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Pharm. Clinical Intervention, Peripheral arterial disease

Platelet inhibitors:
1. Cilostazol (mainstay of TX).
2. ASA
3. Clopidogrel

*If acute occlusion use heparin for embolism or thrombolytics for throumbus.


Surgical Clinical Intervention, Peripheral arterial disease

1. Percutaneous transluminal angio. (PTA)
2. Bypass grafts: fem-pop bypass
3. Endarectomy: Surgical removal of plaques in arteries

4. For acute occlusion: Embolectomy
5. For severe necrosis or gangrene: Amputation


Non-pharm Clinical Intervention, Peripheral arterial disease

Supportive: Foot care and exercise: Fixed walking distance to the point of claudication rest until go away and repeat (do for 1-hr/day).


Clinical Therapeutics, STABLE Atrial fibrillation

1. Rate control: Metoprolol. CCBs (non-dihydropyridines, verapamil, diltiazem) if BBs are contraindicated. Use digoxin for elderly or Hx of hypotension or CHF.

2. CHADS2 risk to determine anticoagulation Tx. CHADS>2=Warfarin and maintain INR 2-3. CHADS of 1 = Warfarin or ASA at clinician discretion.
CHADS of 0= No anticoagulation.


Diagnostic Studies, Abdominal aortic aneurysm (AAA)

1. "Initial study" Abdomn. US. If >5cm = surgery
2. "Gold standard"- Angiography
3. MRI if angio. cannot be done.

NOTE: CT scans are "test of choice" for THORACIC aneurysms

AXR if done will show a calcified aorta.


History and Physical, Mesenteric artery ischemia

Patient with HX of MI, a-fib, and/or atherosclerosis presenting with severe abdominal pain out of proportion with physical exam.


History and Physical, Peripheral Venous Insufficiency

1. Occurs after superficial thrombophlebitis, after a DVT, or trauma to affected leg.
2. Will present with leg pain worse w/ prolonged sitting/standing and improves with walking or leg elevation.
4. Eczematous rash and thickening of skin w/ brownish pigmentation.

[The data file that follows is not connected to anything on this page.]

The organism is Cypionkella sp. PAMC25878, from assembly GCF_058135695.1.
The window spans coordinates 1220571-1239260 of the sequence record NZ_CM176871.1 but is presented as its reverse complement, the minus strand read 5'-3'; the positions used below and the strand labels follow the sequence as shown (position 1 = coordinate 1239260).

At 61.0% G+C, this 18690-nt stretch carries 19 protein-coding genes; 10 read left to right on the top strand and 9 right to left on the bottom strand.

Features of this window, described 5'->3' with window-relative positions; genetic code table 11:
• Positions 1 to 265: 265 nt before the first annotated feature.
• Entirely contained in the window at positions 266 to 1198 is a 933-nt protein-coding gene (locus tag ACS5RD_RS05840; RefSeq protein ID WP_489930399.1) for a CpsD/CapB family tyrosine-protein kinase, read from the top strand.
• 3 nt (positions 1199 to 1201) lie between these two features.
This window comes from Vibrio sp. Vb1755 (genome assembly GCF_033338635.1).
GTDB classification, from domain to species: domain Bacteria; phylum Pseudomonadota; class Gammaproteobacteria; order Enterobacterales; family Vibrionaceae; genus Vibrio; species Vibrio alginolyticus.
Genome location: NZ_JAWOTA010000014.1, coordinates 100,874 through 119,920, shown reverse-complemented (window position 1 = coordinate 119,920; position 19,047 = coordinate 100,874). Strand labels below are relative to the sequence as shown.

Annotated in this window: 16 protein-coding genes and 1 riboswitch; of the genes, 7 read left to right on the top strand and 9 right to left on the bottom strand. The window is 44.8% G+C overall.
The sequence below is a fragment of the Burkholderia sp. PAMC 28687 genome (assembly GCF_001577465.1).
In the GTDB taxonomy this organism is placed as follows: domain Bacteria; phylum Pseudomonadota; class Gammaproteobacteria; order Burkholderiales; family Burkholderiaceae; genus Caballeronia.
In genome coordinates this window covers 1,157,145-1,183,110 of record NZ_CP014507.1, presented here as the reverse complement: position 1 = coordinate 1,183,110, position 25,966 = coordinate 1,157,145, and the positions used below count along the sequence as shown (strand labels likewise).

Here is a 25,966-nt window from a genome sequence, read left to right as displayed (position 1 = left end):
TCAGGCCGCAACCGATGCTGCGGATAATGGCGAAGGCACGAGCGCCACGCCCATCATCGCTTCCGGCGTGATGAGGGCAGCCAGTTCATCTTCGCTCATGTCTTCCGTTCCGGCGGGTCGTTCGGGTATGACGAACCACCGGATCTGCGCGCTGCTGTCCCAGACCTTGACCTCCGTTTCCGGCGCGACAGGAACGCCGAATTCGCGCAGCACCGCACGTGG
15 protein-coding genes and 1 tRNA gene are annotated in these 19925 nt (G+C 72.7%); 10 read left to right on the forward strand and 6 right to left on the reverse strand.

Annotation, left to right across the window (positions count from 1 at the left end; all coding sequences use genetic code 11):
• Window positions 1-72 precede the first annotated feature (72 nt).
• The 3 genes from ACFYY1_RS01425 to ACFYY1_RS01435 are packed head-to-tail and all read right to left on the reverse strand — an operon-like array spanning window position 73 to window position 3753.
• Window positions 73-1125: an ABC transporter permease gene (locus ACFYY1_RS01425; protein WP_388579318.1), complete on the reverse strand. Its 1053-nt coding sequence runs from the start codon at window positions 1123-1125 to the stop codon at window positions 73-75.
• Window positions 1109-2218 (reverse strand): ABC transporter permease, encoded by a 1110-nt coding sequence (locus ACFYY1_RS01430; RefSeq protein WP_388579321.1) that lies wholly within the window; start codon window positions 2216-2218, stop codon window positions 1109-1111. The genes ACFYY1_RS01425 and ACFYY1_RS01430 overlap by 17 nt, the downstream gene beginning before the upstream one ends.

6. Ulcer at medial malleolus w/uneven margins


History and Physical, Peripheral Artery Disease

1. Patient with Hx of atherosclerosis
2. Claudication (leg pain worsens with activity) and worsening pain with leg elevation
3. RED LEG (dependent rubor when feet hanging down). Legs will turn CYANOTIC w/ ELEVATION.
4. Thin shiny skin w/ loss of hair, muscle atrophy, pallor, thick nails.
6. Ulcer lateral malleolus with clean margins


History and Physical, Subclavian steal syndrome

Patient w/ Hx of atherosclerosis and arm claudication. Px will reveal blood pressure difference in arms w/ reduction in BP in affected arm >15mmHg compared to unaffected arm.


Clinical Intervention, dermatitis

Avoid irritants: chemicals, detergents, cleaners, acids, prolonged water exposure, metals, etc...if diaper rash do frequent diaper changes, topical petroleum, or zinc oxide to affected area.


Clinical Therapeutics, Cellulitis

1. Cephalexin or dicloxacillin 7-10 days if PCN allergy then clindamycin or erythromycin
2. MRSA- IV vancomycin on linezolid. Oral option is bactirm


History and Physical, local cellulitis

erythema, flat margins that are NOT sharply demarcated, swelling, warmth, and tenderness


History and Physical, systemic cellulitis

fever, chills, tender lyphadenopathy, myalgias, vesicles, bullae, hemmorrhage & necrosis may develop.


History and Physical, Erysipelas cellulitis

Group A strep. Well demarcated margins and intensely erythematous.


Clinical Intervention, Cat bite dermatitis

Amoxicillin/Clavulante (augmentin)


Clinical Intervention, Human bite dermatitis

Amoxicillin/Clavulante (augmentin)


Clinical Intervention, puncture wound through tennis shoe

Ciprofloxacin (for pseudomonas coverage)


Clinical intervention, Pheochromocytoma

Dx with 24-urine catecholamines and CT scan. Tx is Adrenalectomy.
- Pre-op is non-selective alpha blockade with Phenoxybenzamine or pentolamine x-7-14 days followed by beta blockade or CCBs if BB's are contraindicated.


Diagnosis, Thyroglossal duct cyst

Usually presents before age 20 with average presenting age of 6-10. It is the most frequently encountered neck mass in children. Typical presentation will be a child with a painless midline neck mass near the hyoid bone. US to confirm. Biopsy will show columnar, cuboidal, and/or non-keratinized stratified squamous epithelium.


Diagnostic Studies, Thyroid nodule

1. Palpable nodule on thyroid-->RAIU uptake scan--> hot nodules will uptake iodine while cold nodules will not uptake iodine. If allergy to iodine do FNA.
2. If hot nodule observe for Sx. If Asx observe. If Sx then suspect toxic adenoma or toxic multinodular goiter.
3. If cold nodule perform FNA. If cystic, observe. If solid then perform cytology.
4. Cytology: Follicular abnormalities and Hurthle cells = excision. If carcinoma or adenomatous hyperplasia Tx as indicated. If indetermined repeat FNA.


Clinical intervention, cold nodule thyroid carcinoma

1. Papillary (D/T radiation exposure, most common, spreads lymphatically)- Near-total thyroidectomy

2. Follicular (elderly, inc. thryroglobulin)- Near-total thyroidectomy w/ post-op radioiodine ablation (to kill cancer in blood)

3. Medullary (genetic, MEN2a/b, inc. calcitonin & serotonin)- Total thyroidectomy

4. Anaplastic (terminal in 80%, very painful, 1-year life exp.)- No Tx. Palliative care only and hospice.